Adventures in Academic Cartography: A Memoir
When asked about this project, I’ve described it as “a memoir of sort,” which seems an accurate description of an overtly historical book focused on the author’s career and relying heavily on memory and personal knowledge. I added “of sort” because there’s neither a coming-of-age story here nor a focus (as the Biography section at your local Barnes and Noble might suggest) on military conflict, political intrigue, corporate skullduggery, or bad parenting. What I’ve written is a personal history of cartography covering slightly more than a half-century, from the early 1960s through the early 2010s, and told very differently than in Cartography in the Twentieth Century, which the University of Chicago Press will release in April 2015 as Volume Six of the History of Cartography. As volume editor, I recruited more than three hundred authors and coauthors, whose 529 encyclopedia entries provide as thorough and comprehensive a treatment of the last century as my million-word, thousand-illustration budget would allow. First-person pronouns are rare, the individual contributor’s voice is necessarily muted, and opinions are offered subtly, if at all. Volume Six’s broad approach contrasts markedly with this book’s more drilled-down view of recent cartographic history.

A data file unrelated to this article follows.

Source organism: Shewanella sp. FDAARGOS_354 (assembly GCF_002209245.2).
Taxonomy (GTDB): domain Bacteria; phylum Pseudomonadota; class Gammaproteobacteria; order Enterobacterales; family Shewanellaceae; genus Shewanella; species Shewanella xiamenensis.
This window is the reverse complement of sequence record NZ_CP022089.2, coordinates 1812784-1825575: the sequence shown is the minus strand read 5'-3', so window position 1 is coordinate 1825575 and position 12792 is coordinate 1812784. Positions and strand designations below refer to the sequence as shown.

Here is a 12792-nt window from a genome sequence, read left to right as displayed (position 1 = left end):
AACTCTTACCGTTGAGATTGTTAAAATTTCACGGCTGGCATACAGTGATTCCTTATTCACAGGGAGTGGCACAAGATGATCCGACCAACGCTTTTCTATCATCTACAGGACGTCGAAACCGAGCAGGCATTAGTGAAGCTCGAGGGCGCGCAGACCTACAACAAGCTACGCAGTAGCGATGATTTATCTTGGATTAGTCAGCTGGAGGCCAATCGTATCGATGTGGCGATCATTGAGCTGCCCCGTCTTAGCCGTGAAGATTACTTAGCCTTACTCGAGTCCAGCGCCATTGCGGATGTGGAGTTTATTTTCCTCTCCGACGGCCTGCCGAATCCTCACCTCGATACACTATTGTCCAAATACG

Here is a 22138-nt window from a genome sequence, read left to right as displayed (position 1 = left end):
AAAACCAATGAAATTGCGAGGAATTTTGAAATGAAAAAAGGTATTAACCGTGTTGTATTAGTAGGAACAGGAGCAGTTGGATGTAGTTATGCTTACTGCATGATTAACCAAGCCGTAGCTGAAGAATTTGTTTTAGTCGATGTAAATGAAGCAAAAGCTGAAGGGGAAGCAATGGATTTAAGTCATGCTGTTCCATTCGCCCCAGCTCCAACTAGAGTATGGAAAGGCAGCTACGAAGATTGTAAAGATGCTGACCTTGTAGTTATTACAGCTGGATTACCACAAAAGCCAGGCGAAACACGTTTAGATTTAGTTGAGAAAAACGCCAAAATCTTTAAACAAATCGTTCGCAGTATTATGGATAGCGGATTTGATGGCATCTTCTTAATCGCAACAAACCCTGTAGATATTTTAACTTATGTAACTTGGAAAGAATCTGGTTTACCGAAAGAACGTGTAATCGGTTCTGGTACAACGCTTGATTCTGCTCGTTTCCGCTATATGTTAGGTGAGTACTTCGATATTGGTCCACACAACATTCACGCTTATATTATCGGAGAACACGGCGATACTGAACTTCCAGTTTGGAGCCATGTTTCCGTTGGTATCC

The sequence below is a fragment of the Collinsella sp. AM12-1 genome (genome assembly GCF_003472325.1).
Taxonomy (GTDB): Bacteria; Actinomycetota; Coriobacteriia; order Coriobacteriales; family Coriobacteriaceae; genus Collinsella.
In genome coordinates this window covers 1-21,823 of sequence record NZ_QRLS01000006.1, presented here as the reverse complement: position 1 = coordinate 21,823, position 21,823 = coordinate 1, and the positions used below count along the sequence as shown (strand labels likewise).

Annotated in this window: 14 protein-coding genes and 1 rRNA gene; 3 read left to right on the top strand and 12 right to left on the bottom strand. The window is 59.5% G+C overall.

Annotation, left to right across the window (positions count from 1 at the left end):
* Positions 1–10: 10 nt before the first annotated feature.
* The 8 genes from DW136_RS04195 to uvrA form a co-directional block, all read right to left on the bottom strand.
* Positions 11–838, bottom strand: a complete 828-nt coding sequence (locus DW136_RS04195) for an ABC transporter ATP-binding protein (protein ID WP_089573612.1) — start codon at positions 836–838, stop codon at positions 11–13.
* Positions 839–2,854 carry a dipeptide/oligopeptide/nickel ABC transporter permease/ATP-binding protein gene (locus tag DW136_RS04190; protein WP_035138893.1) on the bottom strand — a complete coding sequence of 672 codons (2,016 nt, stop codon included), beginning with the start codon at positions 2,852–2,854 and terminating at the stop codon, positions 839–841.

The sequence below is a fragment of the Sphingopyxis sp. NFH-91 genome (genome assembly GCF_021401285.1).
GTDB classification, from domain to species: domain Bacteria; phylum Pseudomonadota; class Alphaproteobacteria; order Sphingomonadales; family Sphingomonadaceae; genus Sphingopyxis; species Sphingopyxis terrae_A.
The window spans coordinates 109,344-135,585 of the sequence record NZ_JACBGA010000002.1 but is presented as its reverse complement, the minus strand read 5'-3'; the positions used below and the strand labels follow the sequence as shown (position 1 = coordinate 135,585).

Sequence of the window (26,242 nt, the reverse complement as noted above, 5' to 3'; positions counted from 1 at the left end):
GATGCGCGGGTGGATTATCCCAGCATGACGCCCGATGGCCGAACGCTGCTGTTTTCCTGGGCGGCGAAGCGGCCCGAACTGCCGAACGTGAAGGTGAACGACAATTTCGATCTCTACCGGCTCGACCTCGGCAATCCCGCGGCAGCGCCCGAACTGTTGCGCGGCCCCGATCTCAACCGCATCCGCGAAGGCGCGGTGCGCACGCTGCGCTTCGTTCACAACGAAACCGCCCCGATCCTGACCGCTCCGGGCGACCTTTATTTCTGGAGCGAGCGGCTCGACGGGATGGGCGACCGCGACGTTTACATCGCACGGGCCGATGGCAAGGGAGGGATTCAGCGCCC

My title, Adventures in Academic Cartography, links a word that connotes interesting stories with academic cartography, a new “institutional endeavor” (to use my friend Matthew Edney’s term) that emerged in the twentieth century along with overhead imaging and dynamic cartography—new “modes of mapping practice” that revolutionized the ways maps are made and used. When I started graduate school in the mid-1960s, academic cartography was a barely recognizable specialty within American geography, but over the next few decades its narrow focus on making maps evolved to include the broader study of the map’s impacts and implications.
Table of Contents
2 Cart Labs
3 Research Streams
9 Map Collecting
Index (paperback only)
An odd footnote, not mentioned in Adventures. The document in the link below discusses a job interview at Clark University that occurred in early 1978, a year before Syracuse promoted me to full professor. I have not been able to track down the sender, and cannot vouch for the authenticity of the memo included with the letter. Even so, the memo is consistent with my hunch that I did not get an offer largely because I would not leave Syracuse unless appointed as a full professor. At the time I suspected that my comparative youth might ruffle some feathers, but had no idea it would precipitate a detailed quantitative analysis. Demographic queues do matter in academia.